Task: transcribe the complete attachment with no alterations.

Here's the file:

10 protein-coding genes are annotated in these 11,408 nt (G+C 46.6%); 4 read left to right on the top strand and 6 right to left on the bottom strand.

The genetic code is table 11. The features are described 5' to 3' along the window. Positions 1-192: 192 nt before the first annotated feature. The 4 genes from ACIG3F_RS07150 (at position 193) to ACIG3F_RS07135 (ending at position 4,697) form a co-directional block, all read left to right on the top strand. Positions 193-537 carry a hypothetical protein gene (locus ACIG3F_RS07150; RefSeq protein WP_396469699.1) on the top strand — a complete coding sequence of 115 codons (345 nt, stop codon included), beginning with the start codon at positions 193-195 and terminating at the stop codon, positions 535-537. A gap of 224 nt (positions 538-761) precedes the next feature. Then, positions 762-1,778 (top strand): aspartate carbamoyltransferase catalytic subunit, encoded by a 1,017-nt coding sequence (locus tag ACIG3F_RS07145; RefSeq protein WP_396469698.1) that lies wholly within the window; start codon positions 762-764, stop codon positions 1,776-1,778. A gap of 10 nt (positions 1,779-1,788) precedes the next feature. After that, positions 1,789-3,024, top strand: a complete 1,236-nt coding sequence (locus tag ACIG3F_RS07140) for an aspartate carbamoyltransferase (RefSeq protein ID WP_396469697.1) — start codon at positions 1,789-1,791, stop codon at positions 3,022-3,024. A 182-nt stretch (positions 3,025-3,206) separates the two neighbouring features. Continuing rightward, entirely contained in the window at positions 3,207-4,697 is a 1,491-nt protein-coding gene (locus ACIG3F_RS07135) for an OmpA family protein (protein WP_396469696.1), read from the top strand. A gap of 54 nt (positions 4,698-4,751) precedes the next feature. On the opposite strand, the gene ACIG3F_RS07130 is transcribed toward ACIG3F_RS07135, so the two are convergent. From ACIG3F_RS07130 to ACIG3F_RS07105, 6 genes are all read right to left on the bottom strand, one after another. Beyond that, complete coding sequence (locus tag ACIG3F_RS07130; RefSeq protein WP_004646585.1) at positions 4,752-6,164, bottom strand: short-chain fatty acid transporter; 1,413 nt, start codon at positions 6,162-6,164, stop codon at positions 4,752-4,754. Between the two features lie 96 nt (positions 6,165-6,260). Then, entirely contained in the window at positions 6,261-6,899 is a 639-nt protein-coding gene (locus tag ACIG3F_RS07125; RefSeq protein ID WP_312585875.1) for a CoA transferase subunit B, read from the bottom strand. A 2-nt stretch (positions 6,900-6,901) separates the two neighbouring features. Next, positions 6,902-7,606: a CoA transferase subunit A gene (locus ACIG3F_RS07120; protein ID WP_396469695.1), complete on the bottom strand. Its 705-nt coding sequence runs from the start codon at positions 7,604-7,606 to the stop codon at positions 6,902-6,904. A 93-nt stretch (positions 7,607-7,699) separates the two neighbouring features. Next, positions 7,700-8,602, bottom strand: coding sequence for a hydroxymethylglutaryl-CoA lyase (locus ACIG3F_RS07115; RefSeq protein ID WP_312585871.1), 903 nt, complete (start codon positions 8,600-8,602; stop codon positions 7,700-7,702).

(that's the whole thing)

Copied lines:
10 protein-coding genes are annotated in these 11,408 nt (G+C 46.6%); 4 read left to right on the top strand and 6 right to left on the bottom strand.

The genetic code is table 11. The features are described 5' to 3' along the window. Positions 1-192: 192 nt before the first annotated feature. The 4 genes from ACIG3F_RS07150 (at position 193) to ACIG3F_RS07135 (ending at position 4,697) form a co-directional block, all read left to right on the top strand. Positions 193-537 carry a hypothetical protein gene (locus ACIG3F_RS07150; RefSeq protein WP_396469699.1) on the top strand — a complete coding sequence of 115 codons (345 nt, stop codon included), beginning with the start codon at positions 193-195 and terminating at the stop codon, positions 535-537. A gap of 224 nt (positions 538-761) precedes the next feature. Then, positions 762-1,778 (top strand): aspartate carbamoyltransferase catalytic subunit, encoded by a 1,017-nt coding sequence (locus tag ACIG3F_RS07145; RefSeq protein WP_396469698.1) that lies wholly within the window; start codon positions 762-764, stop codon positions 1,776-1,778. A gap of 10 nt (positions 1,779-1,788) precedes the next feature. After that, positions 1,789-3,024, top strand: a complete 1,236-nt coding sequence (locus tag ACIG3F_RS07140) for an aspartate carbamoyltransferase (RefSeq protein ID WP_396469697.1) — start codon at positions 1,789-1,791, stop codon at positions 3,022-3,024. A 182-nt stretch (positions 3,025-3,206) separates the two neighbouring features. Continuing rightward, entirely contained in the window at positions 3,207-4,697 is a 1,491-nt protein-coding gene (locus ACIG3F_RS07135) for an OmpA family protein (protein WP_396469696.1), read from the top strand. A gap of 54 nt (positions 4,698-4,751) precedes the next feature. On the opposite strand, the gene ACIG3F_RS07130 is transcribed toward ACIG3F_RS07135, so the two are convergent. From ACIG3F_RS07130 to ACIG3F_RS07105, 6 genes are all read right to left on the bottom strand, one after another. Beyond that, complete coding sequence (locus tag ACIG3F_RS07130; RefSeq protein WP_004646585.1) at positions 4,752-6,164, bottom strand: short-chain fatty acid transporter; 1,413 nt, start codon at positions 6,162-6,164, stop codon at positions 4,752-4,754. Between the two features lie 96 nt (positions 6,165-6,260). Then, entirely contained in the window at positions 6,261-6,899 is a 639-nt protein-coding gene (locus tag ACIG3F_RS07125; RefSeq protein ID WP_312585875.1) for a CoA transferase subunit B, read from the bottom strand. A 2-nt stretch (positions 6,900-6,901) separates the two neighbouring features. Next, positions 6,902-7,606: a CoA transferase subunit A gene (locus ACIG3F_RS07120; protein ID WP_396469695.1), complete on the bottom strand. Its 705-nt coding sequence runs from the start codon at positions 7,604-7,606 to the stop codon at positions 6,902-6,904. A 93-nt stretch (positions 7,607-7,699) separates the two neighbouring features. Next, positions 7,700-8,602, bottom strand: coding sequence for a hydroxymethylglutaryl-CoA lyase (locus ACIG3F_RS07115; RefSeq protein ID WP_312585871.1), 903 nt, complete (start codon positions 8,600-8,602; stop codon positions 7,700-7,702).